Jewish Identity; Halachik Identity

March 8, 2019 in Rabbi Greg Harris

We live in a time of personal searching.  Bookshelves are full of titles encouraging us to find our true path, inspire our soul or discover our inner resilience.  We are in a time which Dr. Arnold Eisen, Chancellor of the Jewish Theological Seminary calls, a search for “our sovereign selves.”  (The Jew Within by Steven Cohen and Arnold Eisen)  Throughout our lives we curate our experiences, preferences, communities and even our identity.  Cultural and community boundaries are porous and frequently shifting.

It is within this modern ecosystem we shape our Jewish identity(ies).  I left the possibility of identity being plural because even within a single facet of ourselves, there is a likelihood we maintain multiple self-perceptions – even within our Jewish sensibilities.

I often think about two distinct frameworks of Jewish living today: a) our manifested Jewish identity and b) Judaism’s framework of halachik (Jewish law) identity.

Our manifested Jewish identity is how we choose to practice / observe /celebrate / recognize / study / incorporate Judaism into our lives.  Whereas this might have been previously gauged by traditional ritual observances like lighting Shabbat candles or attending services, Jewish expression is far more diverse today.  Reporting on a national survey he and his research partner conducted, Eisen wrote:

Jews today “emphasize personal meaning as the arbiter of their Jewish involvement…. Jewish meaning is not only personal but constructed, one experience at a time…. A related development is the emergence of Jews who combine great concern for issues of spirituality and meaning with the severely diminished interest in the organizational life of the Jewish community….”   (emphasis by the author; The Jew Within p36-37)

We incorporate Jewish practices and experiences which feel ‘right’ to us in the immediate.  In this paradigm, we are unbound by the expectations of Jewish law or tradition.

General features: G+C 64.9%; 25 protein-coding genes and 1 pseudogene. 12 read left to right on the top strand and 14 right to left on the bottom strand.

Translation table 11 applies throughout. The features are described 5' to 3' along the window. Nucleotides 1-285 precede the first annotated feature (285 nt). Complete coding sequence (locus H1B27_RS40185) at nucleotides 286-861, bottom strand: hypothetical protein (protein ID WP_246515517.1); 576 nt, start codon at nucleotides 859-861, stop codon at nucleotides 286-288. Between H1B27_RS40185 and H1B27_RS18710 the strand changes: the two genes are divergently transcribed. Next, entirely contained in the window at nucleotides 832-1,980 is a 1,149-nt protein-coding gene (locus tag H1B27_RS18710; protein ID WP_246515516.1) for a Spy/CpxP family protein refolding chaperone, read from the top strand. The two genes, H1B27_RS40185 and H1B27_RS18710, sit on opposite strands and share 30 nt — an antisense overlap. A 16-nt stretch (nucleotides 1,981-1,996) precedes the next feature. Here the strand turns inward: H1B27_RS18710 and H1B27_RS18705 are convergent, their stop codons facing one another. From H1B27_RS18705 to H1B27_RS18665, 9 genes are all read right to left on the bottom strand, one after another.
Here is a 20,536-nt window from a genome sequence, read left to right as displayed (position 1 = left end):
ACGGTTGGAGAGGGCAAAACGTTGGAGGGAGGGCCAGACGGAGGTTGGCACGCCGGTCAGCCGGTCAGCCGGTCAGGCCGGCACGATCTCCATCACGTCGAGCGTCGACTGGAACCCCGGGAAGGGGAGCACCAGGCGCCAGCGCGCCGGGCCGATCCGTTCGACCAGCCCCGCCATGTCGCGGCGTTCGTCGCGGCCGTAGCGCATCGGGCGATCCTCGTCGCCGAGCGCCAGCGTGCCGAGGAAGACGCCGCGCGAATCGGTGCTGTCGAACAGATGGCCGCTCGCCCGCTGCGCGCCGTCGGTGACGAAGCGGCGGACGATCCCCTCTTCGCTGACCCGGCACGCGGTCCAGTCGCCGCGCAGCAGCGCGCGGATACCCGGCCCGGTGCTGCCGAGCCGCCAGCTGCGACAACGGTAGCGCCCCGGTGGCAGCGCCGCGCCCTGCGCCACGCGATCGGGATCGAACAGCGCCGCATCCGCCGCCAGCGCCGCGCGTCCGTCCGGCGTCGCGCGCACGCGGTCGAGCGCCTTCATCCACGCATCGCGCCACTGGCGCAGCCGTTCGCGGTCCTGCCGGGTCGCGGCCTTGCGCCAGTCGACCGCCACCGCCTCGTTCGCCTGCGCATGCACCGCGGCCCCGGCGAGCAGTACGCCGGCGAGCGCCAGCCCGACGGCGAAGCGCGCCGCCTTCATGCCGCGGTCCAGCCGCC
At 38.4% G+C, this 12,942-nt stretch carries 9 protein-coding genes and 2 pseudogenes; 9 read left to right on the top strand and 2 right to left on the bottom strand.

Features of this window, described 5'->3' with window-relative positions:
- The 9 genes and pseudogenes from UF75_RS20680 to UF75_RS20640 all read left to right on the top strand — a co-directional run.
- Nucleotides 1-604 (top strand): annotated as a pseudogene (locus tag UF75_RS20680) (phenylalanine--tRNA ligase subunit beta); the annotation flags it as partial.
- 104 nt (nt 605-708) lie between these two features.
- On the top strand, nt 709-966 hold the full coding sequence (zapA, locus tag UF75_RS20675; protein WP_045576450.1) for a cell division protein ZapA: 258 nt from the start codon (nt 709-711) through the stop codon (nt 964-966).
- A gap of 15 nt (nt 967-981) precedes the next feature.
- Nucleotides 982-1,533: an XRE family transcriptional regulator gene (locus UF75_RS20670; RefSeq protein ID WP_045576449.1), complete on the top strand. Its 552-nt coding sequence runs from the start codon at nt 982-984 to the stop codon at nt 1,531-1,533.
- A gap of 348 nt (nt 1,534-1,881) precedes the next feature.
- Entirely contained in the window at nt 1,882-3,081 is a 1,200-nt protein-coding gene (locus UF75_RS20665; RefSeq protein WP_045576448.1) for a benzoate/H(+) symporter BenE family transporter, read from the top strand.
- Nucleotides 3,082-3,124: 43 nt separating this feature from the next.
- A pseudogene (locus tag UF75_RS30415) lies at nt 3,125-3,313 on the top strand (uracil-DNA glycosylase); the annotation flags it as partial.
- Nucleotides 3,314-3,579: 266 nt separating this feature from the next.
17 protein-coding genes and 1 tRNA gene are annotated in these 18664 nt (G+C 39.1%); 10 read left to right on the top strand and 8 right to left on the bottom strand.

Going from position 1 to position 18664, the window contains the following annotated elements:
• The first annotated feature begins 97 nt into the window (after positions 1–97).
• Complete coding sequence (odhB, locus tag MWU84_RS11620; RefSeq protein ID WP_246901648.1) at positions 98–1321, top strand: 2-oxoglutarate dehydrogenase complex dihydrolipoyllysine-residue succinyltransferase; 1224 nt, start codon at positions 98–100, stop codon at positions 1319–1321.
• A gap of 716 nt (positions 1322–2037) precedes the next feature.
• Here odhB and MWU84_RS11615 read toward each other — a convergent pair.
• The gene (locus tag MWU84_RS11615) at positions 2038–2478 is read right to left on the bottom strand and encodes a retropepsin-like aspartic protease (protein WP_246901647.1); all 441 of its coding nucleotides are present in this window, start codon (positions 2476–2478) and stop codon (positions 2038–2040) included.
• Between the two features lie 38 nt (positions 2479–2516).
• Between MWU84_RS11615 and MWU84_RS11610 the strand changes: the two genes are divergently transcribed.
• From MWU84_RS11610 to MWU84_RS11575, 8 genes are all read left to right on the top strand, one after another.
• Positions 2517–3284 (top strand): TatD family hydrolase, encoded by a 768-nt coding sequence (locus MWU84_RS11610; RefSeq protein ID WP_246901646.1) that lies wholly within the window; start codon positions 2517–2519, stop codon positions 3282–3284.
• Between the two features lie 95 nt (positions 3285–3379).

Halachik identity is based on the dynamic process of Jewish law over time.  It is the interplay of current circumstances and needs with the parameters of previous Jewish experiences.  While the former identity model relies on individual choice, halachik identity is focused on developing a Jewish societal ethos with common practices for a community.  This is based on a set of theological tenants which extend authority to the halachik process across time.

Today, we live within each of these systems.  Sometimes these modes of identity are discordant.

For example, when the halachik identity of a child follows the Jewishness of the birth mother, it might conflict with a family’s manifested Jewish identity where the mother in not Jewish but they incorporate Shabbat every week and attend religious school.

There are numerous other situations where profiles of identity might diverge from the other.

Community mikvah at Adas Israel in DC

Our task is to honor both expressions of identity – manifest and halachik, and to bring them closer together.  I do this through sensitive and clear conversations with people about our identity(ies), re-framing traditional rituals such as mikvah in order to create new opportunities for meaningful Jewish moments, and listening deeply to the diverse people who invite me (and each of the clergy) into their lives.

I will be holding a series of coffees to listen more deeply about ways we welcome interfaith families into Beth El.  I have written about this in the March Scroll, in previous blogs and sermons.  I hope you will join me at Beth El or Panera in Bethesda for one of these conversations:

Beth El

Thursday, March 14 at 9:30 am or Thursday, April 4 at 7:00 pm.

Panera in Bethesda

Friday, March 22 at 8:30 am or Tuesday, April 9 at 7:00pm

In a time of searching, knowing we are building off the richness of past Jewish wisdom gives me a sense of responsibility and confidence that we will find our way forward.  Together, we will assure our generation’s Judaism is vibrant, meaningful and authentic to our past and our identity(ies).